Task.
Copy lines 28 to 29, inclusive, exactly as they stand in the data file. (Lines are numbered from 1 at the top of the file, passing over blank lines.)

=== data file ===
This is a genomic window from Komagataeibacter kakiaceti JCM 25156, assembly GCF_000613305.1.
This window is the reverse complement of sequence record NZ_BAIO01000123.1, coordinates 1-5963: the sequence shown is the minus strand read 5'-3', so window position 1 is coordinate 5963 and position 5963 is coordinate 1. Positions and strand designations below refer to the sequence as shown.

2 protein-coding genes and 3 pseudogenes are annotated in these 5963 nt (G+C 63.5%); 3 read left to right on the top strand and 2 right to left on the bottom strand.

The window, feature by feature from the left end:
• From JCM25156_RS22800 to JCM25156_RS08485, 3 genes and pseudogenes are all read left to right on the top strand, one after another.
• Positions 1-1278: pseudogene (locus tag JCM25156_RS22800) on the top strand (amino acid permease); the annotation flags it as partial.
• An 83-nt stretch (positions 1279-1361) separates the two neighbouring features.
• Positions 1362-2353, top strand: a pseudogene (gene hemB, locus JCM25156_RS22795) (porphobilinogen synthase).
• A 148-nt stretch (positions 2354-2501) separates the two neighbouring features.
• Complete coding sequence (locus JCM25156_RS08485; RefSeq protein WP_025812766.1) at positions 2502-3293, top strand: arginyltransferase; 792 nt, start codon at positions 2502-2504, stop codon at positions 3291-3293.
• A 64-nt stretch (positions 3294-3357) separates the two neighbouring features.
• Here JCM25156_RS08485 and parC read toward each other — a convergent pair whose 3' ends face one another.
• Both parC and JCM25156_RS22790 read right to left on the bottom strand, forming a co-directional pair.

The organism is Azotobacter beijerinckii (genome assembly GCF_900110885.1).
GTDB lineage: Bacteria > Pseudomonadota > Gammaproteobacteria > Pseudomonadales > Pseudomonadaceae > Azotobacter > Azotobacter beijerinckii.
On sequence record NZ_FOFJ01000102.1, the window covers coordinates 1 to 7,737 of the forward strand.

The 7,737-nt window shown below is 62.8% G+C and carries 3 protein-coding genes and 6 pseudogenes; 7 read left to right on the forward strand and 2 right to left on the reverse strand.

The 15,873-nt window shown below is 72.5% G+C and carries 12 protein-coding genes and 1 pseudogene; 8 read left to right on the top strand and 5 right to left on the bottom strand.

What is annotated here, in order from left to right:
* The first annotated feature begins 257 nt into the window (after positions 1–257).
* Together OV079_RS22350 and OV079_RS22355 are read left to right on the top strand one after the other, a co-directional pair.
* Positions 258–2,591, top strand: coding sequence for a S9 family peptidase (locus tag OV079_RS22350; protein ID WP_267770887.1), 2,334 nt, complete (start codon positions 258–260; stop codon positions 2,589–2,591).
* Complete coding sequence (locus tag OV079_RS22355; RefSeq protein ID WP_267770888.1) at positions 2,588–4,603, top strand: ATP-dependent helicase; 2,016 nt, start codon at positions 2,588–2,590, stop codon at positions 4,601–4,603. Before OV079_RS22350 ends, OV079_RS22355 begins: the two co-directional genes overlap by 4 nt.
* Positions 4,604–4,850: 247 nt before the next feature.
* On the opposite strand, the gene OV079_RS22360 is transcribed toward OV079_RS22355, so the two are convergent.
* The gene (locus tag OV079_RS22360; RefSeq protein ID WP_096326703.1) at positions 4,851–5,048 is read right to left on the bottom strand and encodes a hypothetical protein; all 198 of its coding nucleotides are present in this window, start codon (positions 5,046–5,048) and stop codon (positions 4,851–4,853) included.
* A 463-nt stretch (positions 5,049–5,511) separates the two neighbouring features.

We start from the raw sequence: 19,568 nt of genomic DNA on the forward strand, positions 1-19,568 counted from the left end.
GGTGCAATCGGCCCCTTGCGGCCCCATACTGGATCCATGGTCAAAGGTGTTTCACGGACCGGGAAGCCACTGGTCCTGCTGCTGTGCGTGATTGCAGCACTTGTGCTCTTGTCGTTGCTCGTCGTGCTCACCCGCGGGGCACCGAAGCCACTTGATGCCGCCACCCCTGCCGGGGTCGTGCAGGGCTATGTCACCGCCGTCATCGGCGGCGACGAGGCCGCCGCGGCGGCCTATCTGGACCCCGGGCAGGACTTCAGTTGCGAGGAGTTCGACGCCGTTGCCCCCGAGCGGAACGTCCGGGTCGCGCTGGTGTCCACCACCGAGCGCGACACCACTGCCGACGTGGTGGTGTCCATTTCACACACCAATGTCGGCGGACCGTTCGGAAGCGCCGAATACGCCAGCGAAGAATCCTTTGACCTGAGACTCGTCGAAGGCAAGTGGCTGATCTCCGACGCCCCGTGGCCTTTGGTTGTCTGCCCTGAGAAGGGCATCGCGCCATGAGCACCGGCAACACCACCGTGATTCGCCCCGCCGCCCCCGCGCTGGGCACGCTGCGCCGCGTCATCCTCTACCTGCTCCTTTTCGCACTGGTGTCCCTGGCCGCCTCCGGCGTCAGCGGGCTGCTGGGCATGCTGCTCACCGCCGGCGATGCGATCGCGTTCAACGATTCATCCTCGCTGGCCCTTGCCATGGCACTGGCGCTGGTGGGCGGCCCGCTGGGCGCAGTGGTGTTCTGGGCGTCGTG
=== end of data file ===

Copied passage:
We start from the raw sequence: 19,568 nt of genomic DNA on the forward strand, positions 1-19,568 counted from the left end.
GGTGCAATCGGCCCCTTGCGGCCCCATACTGGATCCATGGTCAAAGGTGTTTCACGGACCGGGAAGCCACTGGTCCTGCTGCTGTGCGTGATTGCAGCACTTGTGCTCTTGTCGTTGCTCGTCGTGCTCACCCGCGGGGCACCGAAGCCACTTGATGCCGCCACCCCTGCCGGGGTCGTGCAGGGCTATGTCACCGCCGTCATCGGCGGCGACGAGGCCGCCGCGGCGGCCTATCTGGACCCCGGGCAGGACTTCAGTTGCGAGGAGTTCGACGCCGTTGCCCCCGAGCGGAACGTCCGGGTCGCGCTGGTGTCCACCACCGAGCGCGACACCACTGCCGACGTGGTGGTGTCCATTTCACACACCAATGTCGGCGGACCGTTCGGAAGCGCCGAATACGCCAGCGAAGAATCCTTTGACCTGAGACTCGTCGAAGGCAAGTGGCTGATCTCCGACGCCCCGTGGCCTTTGGTTGTCTGCCCTGAGAAGGGCATCGCGCCATGAGCACCGGCAACACCACCGTGATTCGCCCCGCCGCCCCCGCGCTGGGCACGCTGCGCCGCGTCATCCTCTACCTGCTCCTTTTCGCACTGGTGTCCCTGGCCGCCTCCGGCGTCAGCGGGCTGCTGGGCATGCTGCTCACCGCCGGCGATGCGATCGCGTTCAACGATTCATCCTCGCTGGCCCTTGCCATGGCACTGGCGCTGGTGGGCGGCCCGCTGGGCGCAGTGGTGTTCTGGGCGTCGTG